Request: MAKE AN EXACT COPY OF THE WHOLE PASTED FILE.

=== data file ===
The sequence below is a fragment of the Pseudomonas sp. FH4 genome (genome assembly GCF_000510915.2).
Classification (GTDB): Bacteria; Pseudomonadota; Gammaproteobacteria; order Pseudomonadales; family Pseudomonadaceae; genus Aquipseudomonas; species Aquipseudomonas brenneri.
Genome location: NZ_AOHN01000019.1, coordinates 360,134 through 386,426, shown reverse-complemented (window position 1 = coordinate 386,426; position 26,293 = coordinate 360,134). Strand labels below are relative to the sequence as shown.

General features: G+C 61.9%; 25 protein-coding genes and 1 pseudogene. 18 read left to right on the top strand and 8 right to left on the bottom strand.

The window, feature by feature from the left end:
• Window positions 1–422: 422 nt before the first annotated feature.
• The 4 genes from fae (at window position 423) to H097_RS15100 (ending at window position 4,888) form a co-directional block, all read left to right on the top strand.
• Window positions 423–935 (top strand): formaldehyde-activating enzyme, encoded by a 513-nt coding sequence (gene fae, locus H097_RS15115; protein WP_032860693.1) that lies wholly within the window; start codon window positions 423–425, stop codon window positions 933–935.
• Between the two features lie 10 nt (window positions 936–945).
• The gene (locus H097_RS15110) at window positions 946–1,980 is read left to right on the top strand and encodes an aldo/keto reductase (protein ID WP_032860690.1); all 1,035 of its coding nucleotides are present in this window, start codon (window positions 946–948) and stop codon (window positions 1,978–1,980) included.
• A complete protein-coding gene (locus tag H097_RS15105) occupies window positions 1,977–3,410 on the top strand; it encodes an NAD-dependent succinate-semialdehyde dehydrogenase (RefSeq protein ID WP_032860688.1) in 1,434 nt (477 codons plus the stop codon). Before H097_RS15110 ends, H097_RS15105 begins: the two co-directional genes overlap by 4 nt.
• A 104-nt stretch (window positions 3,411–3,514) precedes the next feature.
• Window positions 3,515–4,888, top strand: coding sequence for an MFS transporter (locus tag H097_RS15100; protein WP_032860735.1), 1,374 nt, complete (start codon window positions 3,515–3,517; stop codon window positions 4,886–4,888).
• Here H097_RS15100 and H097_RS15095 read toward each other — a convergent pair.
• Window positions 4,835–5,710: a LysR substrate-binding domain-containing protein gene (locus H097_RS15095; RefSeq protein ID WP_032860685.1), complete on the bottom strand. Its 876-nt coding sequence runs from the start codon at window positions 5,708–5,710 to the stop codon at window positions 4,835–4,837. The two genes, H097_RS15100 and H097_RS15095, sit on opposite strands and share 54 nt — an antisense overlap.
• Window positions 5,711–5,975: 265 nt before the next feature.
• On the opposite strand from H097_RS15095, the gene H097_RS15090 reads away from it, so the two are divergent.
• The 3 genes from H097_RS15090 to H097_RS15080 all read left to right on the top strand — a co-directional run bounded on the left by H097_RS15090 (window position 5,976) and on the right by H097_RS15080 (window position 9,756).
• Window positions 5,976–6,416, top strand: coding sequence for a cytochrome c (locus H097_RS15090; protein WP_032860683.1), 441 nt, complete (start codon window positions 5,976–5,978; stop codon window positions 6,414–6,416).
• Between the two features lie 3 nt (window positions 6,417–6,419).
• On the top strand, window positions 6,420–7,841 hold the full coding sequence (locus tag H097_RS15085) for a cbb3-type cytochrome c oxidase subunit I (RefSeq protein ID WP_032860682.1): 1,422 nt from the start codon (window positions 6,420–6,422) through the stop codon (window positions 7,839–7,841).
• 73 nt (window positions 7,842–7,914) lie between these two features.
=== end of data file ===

The sequence below is a fragment of the Pseudomonas sp. FH4 genome (genome assembly GCF_000510915.2).
Classification (GTDB): Bacteria; Pseudomonadota; Gammaproteobacteria; order Pseudomonadales; family Pseudomonadaceae; genus Aquipseudomonas; species Aquipseudomonas brenneri.
Genome location: NZ_AOHN01000019.1, coordinates 360,134 through 386,426, shown reverse-complemented (window position 1 = coordinate 386,426; position 26,293 = coordinate 360,134). Strand labels below are relative to the sequence as shown.

General features: G+C 61.9%; 25 protein-coding genes and 1 pseudogene. 18 read left to right on the top strand and 8 right to left on the bottom strand.

The window, feature by feature from the left end:
• Window positions 1–422: 422 nt before the first annotated feature.
• The 4 genes from fae (at window position 423) to H097_RS15100 (ending at window position 4,888) form a co-directional block, all read left to right on the top strand.
• Window positions 423–935 (top strand): formaldehyde-activating enzyme, encoded by a 513-nt coding sequence (gene fae, locus H097_RS15115; protein WP_032860693.1) that lies wholly within the window; start codon window positions 423–425, stop codon window positions 933–935.
• Between the two features lie 10 nt (window positions 936–945).
• The gene (locus H097_RS15110) at window positions 946–1,980 is read left to right on the top strand and encodes an aldo/keto reductase (protein ID WP_032860690.1); all 1,035 of its coding nucleotides are present in this window, start codon (window positions 946–948) and stop codon (window positions 1,978–1,980) included.
• A complete protein-coding gene (locus tag H097_RS15105) occupies window positions 1,977–3,410 on the top strand; it encodes an NAD-dependent succinate-semialdehyde dehydrogenase (RefSeq protein ID WP_032860688.1) in 1,434 nt (477 codons plus the stop codon). Before H097_RS15110 ends, H097_RS15105 begins: the two co-directional genes overlap by 4 nt.
• A 104-nt stretch (window positions 3,411–3,514) precedes the next feature.
• Window positions 3,515–4,888, top strand: coding sequence for an MFS transporter (locus tag H097_RS15100; protein WP_032860735.1), 1,374 nt, complete (start codon window positions 3,515–3,517; stop codon window positions 4,886–4,888).
• Here H097_RS15100 and H097_RS15095 read toward each other — a convergent pair.
• Window positions 4,835–5,710: a LysR substrate-binding domain-containing protein gene (locus H097_RS15095; RefSeq protein ID WP_032860685.1), complete on the bottom strand. Its 876-nt coding sequence runs from the start codon at window positions 5,708–5,710 to the stop codon at window positions 4,835–4,837. The two genes, H097_RS15100 and H097_RS15095, sit on opposite strands and share 54 nt — an antisense overlap.
• Window positions 5,711–5,975: 265 nt before the next feature.
• On the opposite strand from H097_RS15095, the gene H097_RS15090 reads away from it, so the two are divergent.
• The 3 genes from H097_RS15090 to H097_RS15080 all read left to right on the top strand — a co-directional run bounded on the left by H097_RS15090 (window position 5,976) and on the right by H097_RS15080 (window position 9,756).
• Window positions 5,976–6,416, top strand: coding sequence for a cytochrome c (locus H097_RS15090; protein WP_032860683.1), 441 nt, complete (start codon window positions 5,976–5,978; stop codon window positions 6,414–6,416).
• Between the two features lie 3 nt (window positions 6,417–6,419).
• On the top strand, window positions 6,420–7,841 hold the full coding sequence (locus tag H097_RS15085) for a cbb3-type cytochrome c oxidase subunit I (RefSeq protein ID WP_032860682.1): 1,422 nt from the start codon (window positions 6,420–6,422) through the stop codon (window positions 7,839–7,841).
• 73 nt (window positions 7,842–7,914) lie between these two features.